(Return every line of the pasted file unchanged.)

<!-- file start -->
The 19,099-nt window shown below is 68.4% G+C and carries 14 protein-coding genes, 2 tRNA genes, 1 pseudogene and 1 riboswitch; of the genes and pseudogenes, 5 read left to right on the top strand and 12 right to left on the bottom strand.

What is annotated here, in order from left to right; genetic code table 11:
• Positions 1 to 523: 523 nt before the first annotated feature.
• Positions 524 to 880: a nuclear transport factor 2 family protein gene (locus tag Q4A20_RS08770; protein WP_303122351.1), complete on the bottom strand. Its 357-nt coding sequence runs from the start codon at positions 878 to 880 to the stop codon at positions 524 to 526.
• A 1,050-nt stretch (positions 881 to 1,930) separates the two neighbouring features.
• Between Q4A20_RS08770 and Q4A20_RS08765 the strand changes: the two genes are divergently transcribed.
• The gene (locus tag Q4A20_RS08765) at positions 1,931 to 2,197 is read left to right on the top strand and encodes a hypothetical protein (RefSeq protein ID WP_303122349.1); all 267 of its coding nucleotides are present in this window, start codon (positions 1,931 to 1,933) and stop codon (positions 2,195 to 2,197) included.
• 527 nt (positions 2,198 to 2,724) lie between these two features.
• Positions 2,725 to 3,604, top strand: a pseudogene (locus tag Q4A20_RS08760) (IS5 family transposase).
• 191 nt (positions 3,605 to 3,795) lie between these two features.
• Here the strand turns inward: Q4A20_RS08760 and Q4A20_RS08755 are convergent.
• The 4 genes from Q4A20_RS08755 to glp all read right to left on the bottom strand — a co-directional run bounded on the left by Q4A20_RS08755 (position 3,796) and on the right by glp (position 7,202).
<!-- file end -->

The 19,099-nt window shown below is 68.4% G+C and carries 14 protein-coding genes, 2 tRNA genes, 1 pseudogene and 1 riboswitch; of the genes and pseudogenes, 5 read left to right on the top strand and 12 right to left on the bottom strand.

What is annotated here, in order from left to right; genetic code table 11:
• Positions 1 to 523: 523 nt before the first annotated feature.
• Positions 524 to 880: a nuclear transport factor 2 family protein gene (locus tag Q4A20_RS08770; protein WP_303122351.1), complete on the bottom strand. Its 357-nt coding sequence runs from the start codon at positions 878 to 880 to the stop codon at positions 524 to 526.
• A 1,050-nt stretch (positions 881 to 1,930) separates the two neighbouring features.
• Between Q4A20_RS08770 and Q4A20_RS08765 the strand changes: the two genes are divergently transcribed.
• The gene (locus tag Q4A20_RS08765) at positions 1,931 to 2,197 is read left to right on the top strand and encodes a hypothetical protein (RefSeq protein ID WP_303122349.1); all 267 of its coding nucleotides are present in this window, start codon (positions 1,931 to 1,933) and stop codon (positions 2,195 to 2,197) included.
• 527 nt (positions 2,198 to 2,724) lie between these two features.
• Positions 2,725 to 3,604, top strand: a pseudogene (locus tag Q4A20_RS08760) (IS5 family transposase).
• 191 nt (positions 3,605 to 3,795) lie between these two features.
• Here the strand turns inward: Q4A20_RS08760 and Q4A20_RS08755 are convergent.
• The 4 genes from Q4A20_RS08755 to glp all read right to left on the bottom strand — a co-directional run bounded on the left by Q4A20_RS08755 (position 3,796) and on the right by glp (position 7,202).